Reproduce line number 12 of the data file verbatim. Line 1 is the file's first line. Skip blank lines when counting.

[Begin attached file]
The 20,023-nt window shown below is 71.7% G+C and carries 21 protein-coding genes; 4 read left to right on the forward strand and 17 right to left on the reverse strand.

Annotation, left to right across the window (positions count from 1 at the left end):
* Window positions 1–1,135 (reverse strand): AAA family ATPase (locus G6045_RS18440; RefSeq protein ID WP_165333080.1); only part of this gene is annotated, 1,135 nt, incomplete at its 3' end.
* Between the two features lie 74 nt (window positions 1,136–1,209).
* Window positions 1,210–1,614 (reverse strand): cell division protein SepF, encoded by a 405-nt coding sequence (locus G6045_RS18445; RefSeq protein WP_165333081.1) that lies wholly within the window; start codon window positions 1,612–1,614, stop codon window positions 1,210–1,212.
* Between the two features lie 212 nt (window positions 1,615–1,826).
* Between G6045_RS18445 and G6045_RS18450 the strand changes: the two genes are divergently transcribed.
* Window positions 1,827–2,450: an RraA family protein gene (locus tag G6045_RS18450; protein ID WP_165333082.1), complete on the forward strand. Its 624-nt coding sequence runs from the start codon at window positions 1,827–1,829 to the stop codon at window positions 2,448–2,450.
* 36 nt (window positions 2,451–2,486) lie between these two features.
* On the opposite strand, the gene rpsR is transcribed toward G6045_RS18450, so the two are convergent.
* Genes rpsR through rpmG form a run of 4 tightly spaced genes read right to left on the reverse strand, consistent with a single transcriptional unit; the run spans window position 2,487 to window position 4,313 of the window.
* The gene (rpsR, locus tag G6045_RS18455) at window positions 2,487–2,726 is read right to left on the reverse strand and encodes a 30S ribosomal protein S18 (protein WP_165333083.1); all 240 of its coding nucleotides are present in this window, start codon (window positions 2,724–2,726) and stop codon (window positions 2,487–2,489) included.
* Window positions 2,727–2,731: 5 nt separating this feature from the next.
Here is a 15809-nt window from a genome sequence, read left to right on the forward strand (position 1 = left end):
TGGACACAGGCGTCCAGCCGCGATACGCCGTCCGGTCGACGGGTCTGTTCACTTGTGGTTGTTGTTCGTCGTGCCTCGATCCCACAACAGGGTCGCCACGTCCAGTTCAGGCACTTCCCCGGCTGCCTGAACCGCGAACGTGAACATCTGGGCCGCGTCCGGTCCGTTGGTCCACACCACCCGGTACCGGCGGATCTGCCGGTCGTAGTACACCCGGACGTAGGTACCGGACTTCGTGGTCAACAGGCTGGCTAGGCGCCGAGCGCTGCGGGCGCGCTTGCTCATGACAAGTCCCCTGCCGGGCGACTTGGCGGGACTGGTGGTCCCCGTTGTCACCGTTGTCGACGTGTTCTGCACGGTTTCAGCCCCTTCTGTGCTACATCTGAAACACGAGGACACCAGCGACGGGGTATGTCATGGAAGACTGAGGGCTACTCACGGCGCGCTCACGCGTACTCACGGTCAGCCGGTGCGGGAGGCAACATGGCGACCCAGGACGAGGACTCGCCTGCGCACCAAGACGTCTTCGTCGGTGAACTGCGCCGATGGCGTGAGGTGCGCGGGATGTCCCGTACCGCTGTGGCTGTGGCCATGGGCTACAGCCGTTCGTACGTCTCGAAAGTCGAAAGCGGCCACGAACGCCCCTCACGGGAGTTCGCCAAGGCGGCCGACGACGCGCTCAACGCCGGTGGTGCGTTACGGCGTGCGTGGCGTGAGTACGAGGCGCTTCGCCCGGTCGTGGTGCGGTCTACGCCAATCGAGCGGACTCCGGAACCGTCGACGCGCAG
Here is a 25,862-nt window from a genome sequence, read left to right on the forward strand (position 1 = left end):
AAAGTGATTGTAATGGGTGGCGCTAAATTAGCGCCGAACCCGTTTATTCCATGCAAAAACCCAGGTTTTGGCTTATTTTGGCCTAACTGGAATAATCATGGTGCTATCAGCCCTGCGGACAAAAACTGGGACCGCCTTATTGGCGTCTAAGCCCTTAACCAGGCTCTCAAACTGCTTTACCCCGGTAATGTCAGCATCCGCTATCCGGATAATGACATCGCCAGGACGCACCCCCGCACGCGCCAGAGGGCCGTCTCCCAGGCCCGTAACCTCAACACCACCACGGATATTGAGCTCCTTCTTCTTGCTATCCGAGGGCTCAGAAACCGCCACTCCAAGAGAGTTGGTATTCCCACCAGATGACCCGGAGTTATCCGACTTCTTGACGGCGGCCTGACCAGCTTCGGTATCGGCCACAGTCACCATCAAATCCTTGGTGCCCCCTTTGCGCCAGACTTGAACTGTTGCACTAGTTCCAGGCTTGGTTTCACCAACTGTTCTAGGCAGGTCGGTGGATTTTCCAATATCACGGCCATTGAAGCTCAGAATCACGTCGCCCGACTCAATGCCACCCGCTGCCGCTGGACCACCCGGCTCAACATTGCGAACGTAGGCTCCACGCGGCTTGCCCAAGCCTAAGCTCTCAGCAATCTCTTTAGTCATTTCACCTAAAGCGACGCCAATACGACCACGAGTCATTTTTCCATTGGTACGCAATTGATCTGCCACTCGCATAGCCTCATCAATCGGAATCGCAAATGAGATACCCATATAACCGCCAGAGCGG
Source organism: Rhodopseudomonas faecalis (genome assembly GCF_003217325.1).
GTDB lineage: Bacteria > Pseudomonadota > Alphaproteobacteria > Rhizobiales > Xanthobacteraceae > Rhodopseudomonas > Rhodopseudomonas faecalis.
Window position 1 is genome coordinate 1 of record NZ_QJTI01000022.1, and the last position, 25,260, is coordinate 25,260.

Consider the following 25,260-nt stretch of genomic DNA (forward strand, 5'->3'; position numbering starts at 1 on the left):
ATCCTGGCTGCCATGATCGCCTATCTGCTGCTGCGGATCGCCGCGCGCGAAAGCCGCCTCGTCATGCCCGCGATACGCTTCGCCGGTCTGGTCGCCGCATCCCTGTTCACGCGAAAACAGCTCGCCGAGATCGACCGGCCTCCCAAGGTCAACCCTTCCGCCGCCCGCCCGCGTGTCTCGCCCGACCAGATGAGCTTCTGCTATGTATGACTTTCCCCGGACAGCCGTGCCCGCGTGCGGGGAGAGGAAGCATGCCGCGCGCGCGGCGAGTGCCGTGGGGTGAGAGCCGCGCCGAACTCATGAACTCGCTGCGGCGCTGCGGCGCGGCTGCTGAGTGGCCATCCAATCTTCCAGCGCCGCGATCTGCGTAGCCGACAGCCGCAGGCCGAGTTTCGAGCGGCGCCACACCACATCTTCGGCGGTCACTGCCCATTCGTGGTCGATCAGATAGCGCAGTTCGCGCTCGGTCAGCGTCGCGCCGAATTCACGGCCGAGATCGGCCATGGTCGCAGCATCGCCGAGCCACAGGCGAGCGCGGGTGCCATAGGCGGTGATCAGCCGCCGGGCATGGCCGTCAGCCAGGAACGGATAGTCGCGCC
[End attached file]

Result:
* The gene (rpsR, locus tag G6045_RS18455) at window positions 2,487–2,726 is read right to left on the reverse strand and encodes a 30S ribosomal protein S18 (protein WP_165333083.1); all 240 of its coding nucleotides are present in this window, start codon (window positions 2,724–2,726) and stop codon (window positions 2,487–2,489) included.